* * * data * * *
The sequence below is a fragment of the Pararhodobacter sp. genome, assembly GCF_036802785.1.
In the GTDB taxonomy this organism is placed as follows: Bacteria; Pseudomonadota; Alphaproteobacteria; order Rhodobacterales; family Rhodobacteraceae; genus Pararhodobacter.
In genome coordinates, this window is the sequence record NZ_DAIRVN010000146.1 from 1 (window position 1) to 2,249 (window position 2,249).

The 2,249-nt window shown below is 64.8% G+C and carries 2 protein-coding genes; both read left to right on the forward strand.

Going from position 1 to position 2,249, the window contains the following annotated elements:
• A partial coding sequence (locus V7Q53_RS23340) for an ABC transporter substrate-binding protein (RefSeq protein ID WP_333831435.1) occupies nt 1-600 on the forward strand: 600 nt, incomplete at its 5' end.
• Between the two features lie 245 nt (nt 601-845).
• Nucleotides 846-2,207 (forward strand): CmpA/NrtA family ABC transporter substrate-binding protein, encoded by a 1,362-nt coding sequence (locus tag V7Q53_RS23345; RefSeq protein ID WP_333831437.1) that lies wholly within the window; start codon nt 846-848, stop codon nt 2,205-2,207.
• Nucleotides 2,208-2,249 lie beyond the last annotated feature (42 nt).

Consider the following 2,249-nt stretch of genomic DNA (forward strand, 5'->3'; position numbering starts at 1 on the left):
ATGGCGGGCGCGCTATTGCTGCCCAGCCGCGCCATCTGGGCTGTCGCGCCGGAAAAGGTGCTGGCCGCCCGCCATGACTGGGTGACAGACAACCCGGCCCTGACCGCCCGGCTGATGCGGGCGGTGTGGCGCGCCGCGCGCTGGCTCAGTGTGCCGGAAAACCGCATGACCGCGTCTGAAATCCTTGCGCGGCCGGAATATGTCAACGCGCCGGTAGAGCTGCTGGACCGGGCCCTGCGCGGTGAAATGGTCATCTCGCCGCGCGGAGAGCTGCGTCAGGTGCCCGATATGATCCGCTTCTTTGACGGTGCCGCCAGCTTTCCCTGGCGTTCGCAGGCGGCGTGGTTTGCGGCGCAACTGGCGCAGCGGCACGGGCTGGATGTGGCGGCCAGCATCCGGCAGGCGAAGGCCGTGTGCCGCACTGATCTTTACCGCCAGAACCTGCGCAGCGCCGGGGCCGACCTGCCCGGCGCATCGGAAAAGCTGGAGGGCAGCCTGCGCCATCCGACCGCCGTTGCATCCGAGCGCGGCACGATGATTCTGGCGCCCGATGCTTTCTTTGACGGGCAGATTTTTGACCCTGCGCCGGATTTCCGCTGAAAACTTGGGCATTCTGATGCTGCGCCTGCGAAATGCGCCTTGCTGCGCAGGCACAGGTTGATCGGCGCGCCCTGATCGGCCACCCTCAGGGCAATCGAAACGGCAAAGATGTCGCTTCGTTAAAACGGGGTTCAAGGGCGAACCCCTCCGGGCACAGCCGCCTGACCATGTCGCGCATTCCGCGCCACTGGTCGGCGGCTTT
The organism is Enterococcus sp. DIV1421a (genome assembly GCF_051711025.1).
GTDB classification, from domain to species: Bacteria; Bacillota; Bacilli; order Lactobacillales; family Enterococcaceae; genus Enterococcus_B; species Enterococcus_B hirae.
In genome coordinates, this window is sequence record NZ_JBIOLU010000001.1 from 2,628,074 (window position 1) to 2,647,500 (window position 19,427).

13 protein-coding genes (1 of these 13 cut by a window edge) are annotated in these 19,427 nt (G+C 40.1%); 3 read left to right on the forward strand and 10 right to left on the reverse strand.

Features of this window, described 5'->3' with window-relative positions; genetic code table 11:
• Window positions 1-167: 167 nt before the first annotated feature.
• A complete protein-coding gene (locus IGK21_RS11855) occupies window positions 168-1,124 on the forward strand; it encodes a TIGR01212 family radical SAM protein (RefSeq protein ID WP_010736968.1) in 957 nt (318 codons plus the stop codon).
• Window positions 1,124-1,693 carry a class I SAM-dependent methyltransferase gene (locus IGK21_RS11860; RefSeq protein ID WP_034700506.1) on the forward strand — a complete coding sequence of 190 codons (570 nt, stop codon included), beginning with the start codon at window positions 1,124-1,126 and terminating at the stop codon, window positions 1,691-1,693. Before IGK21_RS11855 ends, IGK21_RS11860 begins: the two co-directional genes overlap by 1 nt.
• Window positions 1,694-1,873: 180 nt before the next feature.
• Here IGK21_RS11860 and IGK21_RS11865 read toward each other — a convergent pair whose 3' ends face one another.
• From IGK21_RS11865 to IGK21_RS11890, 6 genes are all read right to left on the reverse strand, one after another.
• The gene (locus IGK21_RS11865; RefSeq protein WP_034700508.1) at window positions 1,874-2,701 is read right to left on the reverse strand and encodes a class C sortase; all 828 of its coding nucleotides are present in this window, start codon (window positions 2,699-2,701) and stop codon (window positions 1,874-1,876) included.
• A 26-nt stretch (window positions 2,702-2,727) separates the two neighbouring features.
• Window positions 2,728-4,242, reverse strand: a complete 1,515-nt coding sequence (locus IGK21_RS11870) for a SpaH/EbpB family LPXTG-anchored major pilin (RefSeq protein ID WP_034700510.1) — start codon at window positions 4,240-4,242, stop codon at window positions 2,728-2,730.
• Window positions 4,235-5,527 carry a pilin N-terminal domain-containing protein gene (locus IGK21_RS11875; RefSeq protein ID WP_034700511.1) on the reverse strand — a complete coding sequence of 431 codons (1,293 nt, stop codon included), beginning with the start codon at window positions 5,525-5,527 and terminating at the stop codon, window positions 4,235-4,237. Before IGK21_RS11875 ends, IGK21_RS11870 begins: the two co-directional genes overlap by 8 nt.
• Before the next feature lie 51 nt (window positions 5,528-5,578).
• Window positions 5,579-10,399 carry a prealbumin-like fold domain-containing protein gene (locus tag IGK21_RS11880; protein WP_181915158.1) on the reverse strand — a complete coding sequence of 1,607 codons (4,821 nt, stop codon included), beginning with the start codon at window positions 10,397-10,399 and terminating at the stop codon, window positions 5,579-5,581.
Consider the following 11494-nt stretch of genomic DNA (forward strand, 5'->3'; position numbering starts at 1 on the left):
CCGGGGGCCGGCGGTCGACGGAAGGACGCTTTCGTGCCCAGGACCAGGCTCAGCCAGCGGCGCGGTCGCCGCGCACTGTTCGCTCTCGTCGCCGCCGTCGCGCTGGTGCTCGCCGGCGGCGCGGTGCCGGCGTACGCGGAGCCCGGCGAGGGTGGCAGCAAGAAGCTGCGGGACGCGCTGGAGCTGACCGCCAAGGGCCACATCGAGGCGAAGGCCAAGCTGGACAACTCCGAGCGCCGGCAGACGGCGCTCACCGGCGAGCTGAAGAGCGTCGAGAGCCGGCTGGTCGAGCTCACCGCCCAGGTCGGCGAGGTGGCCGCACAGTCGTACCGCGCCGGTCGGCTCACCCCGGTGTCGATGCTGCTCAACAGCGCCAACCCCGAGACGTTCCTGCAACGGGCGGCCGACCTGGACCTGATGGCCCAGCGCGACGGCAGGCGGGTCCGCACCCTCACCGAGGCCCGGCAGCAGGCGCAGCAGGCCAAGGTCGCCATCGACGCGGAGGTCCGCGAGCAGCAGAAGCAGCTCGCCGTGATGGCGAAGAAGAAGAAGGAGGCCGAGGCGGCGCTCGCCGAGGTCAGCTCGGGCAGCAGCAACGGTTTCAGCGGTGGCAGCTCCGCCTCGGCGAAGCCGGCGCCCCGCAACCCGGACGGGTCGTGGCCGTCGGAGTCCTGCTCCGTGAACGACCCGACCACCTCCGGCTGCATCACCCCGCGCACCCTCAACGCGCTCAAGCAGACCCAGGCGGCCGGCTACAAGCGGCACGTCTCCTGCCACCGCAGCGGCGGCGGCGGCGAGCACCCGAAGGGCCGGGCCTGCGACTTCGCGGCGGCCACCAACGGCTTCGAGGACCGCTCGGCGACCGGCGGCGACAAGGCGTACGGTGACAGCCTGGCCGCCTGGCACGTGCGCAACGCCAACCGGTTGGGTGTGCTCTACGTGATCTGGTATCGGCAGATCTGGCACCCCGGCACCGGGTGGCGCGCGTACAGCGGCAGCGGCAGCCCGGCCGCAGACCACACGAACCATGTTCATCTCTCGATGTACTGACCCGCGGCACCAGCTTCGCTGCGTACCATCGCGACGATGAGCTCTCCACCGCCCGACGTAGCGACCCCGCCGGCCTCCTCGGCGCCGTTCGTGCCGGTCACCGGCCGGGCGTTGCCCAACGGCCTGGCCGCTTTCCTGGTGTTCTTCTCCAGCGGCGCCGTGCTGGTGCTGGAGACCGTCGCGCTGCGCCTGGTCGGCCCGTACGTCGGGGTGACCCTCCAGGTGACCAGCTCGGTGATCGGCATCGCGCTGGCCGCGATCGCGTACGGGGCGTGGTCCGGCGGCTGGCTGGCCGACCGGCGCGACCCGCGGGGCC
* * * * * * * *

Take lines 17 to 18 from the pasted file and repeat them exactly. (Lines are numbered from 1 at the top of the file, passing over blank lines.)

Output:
• Window positions 1-167: 167 nt before the first annotated feature.
• A complete protein-coding gene (locus IGK21_RS11855) occupies window positions 168-1,124 on the forward strand; it encodes a TIGR01212 family radical SAM protein (RefSeq protein ID WP_010736968.1) in 957 nt (318 codons plus the stop codon).